Happy Birthday Harold Norse

Harold-Norse-in-1972-001

Harold Norse in 1972

Today is the anniversary of the Battle of Leuctra when the Theban general Epaminondas led the Boeotian League to victory over the Spartans under King Cleombrotus I and smashed forever the hegemony of the Lacedaemonians in Greece.  That’s a lot of complicated words and history in one sentence.   I covered the importance of this battle in my post entitled “The death of Sparta” and spoke about the innovative use of echelon formation, so if you click on the title of this post the tags will link you to that post at the end of this one, if that’s your thing.

The reason I refer to Leuctra today is because of the Sacred Band of Thebes.  This was an elite regiment of 150 pairs of male lovers.  They were the best and bravest, the shock troops of the Theban army.

Plato said of them:  if there were only some way of contriving that a state or an army should be made up of lovers and their beloved, they would be the very best governors of their own city, abstaining from all dishonour, and emulating one another in honour; and when fighting at each other’s side, although a mere handful, they would overcome the world. For what lover would not choose rather to be seen by all mankind than by his beloved, either when abandoning his post or throwing away his arms? He would be ready to die a thousand deaths rather than endure this. Or who would desert his beloved or fail him in the hour of danger?

Which brings me to Harold Norse, a poet of the Beat movement, a homosexual who found himself entirely adrift in an age when he was seen as “queer”.  In his poem “Island of Giglio” he dreams of the Greek tolerance of one man’s love for another.  He dreamed of a world where a man could be a man outside of the very narrow confines of 1950’s Western “Manliness”, the image of man determined by the ad agencies of Madison Avenue and Senator McCarthy’s committee on un-American Activities.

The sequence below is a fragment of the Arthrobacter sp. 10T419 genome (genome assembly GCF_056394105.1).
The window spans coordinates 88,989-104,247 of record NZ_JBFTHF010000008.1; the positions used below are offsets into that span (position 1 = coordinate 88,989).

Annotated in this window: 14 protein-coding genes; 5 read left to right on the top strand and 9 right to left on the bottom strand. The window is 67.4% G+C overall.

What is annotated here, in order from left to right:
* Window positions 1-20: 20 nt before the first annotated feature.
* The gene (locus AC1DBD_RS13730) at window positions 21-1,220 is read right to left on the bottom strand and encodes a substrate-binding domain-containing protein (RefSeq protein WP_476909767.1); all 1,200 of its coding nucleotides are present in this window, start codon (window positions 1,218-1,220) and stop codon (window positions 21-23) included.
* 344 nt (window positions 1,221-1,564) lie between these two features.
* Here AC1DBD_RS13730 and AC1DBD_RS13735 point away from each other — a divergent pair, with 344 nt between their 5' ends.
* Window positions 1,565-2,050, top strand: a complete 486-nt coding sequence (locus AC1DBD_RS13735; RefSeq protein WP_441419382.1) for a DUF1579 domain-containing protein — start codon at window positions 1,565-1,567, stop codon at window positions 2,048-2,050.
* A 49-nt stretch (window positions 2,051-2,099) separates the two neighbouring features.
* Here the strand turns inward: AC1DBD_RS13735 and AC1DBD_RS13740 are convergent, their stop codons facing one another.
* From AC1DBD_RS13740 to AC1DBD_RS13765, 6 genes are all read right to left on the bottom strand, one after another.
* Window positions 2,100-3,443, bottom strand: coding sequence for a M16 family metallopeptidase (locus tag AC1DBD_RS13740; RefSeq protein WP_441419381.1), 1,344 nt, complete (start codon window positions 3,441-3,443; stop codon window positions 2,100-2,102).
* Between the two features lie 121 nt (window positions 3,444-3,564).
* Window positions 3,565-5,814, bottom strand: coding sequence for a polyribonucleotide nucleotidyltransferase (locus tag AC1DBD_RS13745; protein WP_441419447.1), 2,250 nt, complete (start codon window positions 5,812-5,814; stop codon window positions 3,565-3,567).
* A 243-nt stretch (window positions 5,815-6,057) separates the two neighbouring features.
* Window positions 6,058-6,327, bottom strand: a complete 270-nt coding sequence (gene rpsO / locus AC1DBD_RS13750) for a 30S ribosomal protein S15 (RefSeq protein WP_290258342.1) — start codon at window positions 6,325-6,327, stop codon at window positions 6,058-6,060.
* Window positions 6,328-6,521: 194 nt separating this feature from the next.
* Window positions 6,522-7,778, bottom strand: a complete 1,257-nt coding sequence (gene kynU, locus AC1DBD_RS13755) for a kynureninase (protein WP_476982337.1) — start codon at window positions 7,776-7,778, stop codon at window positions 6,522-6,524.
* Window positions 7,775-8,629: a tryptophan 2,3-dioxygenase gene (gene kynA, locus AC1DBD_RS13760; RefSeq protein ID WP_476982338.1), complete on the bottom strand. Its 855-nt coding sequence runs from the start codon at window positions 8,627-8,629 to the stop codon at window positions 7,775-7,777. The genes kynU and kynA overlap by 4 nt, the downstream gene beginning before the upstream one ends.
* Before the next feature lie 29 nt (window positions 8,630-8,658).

In his way Harold Norse was far more of a man than most of his male contemporaries.  He fought the fight that gave permission for men to be sensitive, loving and emotional individuals.  We all benefit from that.

In the poem below Norse lays out the ways in which the culture of America of the 1950’s steals his sex and his personality. I wonder what Harold would think about Donald Trump’s desire to “Make America Great Again”?

 

I am not a man; by Harold Norse

I am not a man. I can’t earn a living, buy new things for my family. I have acne and a small peter.

I am not a man. I don’t like football, boxing and cars. I like to express my feelings. I even like to put my arm around my friend’s shoulder.

I am not a man. I won’t play the role assigned to me – the role created by Madison Avenue, Playboy, Hollywood and Oliver Cromwell. Television does not dictate my behavior.

I am not a man. Once when I shot a squirrel I swore that I would never kill again. I gave up meat. The sight of blood makes me sick. I like flowers.

I am not a man. I went to prison for resisting the draft. I do not fight when real men beat me up and call me queer. I dislike violence

I am not a man. I have never raped a woman. I don’t hate blacks. I don’t get emotional when the flag is waved. I do not think I should love America or leave it. I think I should laugh at it.

I am not a man. I have never had the clap.

I am not a man. Playboy is not my favorite magazine.

I am not a man. I cry when I’m unhappy.

I am not a man. I do not feel superior to women.

I am not a man. I don’t wear a jockstrap.

I am not a man. I write poetry.

I am not a man. I meditate on Peace and Love.

I am not a man. I don’t want to destroy you.

 

 

 

 

The power of press: why Islam lost to the West